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Credibility And Credulity In Plutarch'S Life Of Numa Pompilius

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Chapter Summary

Plutarch's ideas about credibility and credulity are best demonstrated by his Life of Numa Pompilius. While the term "credibility" signifies a positive value, "credulity" is ambiguous or altogether negative, assessing an "overreadiness to believe, disposition to believe on weak or insufficient grounds". According to Plutarch, Numa's challenge of re-educating the Roman people even required to resort to their credulity as a political tool, a method justified already by Plato. Plutarch himself saw it as the biographer's challenge to make plausible what the tradition says about Numa's ability to persuade the people to accept the radical reform program he imposed on them. He shows respect for Numa's philosophical and social-political goals, and even for his shrewd exploitation of ancient superstitions.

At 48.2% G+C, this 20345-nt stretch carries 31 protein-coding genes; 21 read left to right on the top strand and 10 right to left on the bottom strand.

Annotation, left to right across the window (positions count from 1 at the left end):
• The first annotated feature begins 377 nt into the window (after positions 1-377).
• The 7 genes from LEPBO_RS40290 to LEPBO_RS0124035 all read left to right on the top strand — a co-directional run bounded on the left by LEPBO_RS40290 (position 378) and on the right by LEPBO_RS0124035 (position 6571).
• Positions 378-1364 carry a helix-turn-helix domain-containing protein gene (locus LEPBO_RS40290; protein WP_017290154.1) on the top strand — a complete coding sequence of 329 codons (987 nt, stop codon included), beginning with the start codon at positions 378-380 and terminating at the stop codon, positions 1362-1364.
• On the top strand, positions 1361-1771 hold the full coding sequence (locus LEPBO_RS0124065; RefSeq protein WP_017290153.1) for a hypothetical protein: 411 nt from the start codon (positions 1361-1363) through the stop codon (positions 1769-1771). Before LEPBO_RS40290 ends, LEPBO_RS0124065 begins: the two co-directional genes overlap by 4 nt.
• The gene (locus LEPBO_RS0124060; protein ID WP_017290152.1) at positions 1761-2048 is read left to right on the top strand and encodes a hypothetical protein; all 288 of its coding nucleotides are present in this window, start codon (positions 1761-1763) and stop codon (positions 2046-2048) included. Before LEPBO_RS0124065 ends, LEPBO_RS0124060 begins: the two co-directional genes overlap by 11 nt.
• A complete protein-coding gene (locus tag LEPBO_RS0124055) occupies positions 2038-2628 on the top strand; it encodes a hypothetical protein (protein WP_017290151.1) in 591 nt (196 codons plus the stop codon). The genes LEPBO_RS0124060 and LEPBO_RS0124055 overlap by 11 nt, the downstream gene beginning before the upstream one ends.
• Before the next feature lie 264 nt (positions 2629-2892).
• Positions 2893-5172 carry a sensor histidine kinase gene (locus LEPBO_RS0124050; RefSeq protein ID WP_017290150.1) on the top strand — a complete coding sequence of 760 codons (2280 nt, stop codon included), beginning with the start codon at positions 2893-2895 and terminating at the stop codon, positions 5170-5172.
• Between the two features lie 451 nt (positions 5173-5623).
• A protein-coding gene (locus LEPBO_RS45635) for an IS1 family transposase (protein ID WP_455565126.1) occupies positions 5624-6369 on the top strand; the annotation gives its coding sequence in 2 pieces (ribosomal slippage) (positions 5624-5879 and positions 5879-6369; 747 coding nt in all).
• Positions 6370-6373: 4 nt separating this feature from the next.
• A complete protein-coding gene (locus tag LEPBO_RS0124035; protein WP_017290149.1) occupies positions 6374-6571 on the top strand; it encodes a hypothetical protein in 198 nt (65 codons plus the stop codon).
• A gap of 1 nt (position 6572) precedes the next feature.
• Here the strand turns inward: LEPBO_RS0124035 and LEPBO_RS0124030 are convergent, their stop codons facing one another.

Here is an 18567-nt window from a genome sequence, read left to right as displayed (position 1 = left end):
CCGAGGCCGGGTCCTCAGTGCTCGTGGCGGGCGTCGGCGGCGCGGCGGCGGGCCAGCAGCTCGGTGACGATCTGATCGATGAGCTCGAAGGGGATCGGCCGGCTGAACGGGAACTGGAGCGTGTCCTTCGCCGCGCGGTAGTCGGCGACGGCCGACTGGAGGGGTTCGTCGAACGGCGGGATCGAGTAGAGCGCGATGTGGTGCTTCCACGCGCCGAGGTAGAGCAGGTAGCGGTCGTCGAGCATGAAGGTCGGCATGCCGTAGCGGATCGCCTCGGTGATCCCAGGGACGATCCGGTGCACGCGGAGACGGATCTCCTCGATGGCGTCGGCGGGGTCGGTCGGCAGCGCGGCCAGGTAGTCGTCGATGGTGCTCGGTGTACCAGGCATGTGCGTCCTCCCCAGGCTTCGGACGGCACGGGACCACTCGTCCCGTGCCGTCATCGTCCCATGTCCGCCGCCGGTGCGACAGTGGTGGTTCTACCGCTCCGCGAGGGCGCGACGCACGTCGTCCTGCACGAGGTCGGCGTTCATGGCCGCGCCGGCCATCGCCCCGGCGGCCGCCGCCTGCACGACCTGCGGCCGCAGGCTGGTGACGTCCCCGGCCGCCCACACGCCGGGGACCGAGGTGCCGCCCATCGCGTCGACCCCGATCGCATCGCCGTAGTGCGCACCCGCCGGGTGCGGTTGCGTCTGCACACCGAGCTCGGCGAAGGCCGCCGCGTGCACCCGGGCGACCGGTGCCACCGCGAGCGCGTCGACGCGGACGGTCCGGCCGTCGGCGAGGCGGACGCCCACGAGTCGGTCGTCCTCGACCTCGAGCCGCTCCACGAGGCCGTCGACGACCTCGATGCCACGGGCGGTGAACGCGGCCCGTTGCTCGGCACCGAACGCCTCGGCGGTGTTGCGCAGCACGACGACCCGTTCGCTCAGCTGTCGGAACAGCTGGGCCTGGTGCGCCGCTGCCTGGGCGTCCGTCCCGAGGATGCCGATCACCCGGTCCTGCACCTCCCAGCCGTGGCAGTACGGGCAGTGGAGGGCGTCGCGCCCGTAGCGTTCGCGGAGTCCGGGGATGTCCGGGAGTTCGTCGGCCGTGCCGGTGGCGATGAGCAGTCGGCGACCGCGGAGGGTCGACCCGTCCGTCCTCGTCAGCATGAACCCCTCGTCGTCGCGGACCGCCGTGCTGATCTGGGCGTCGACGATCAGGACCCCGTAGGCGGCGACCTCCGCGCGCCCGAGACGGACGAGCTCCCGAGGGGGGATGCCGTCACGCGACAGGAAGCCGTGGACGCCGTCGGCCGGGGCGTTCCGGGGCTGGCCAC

Keywords: ancient superstitions; Life of Numa Pompilius; Plato; Plutarch



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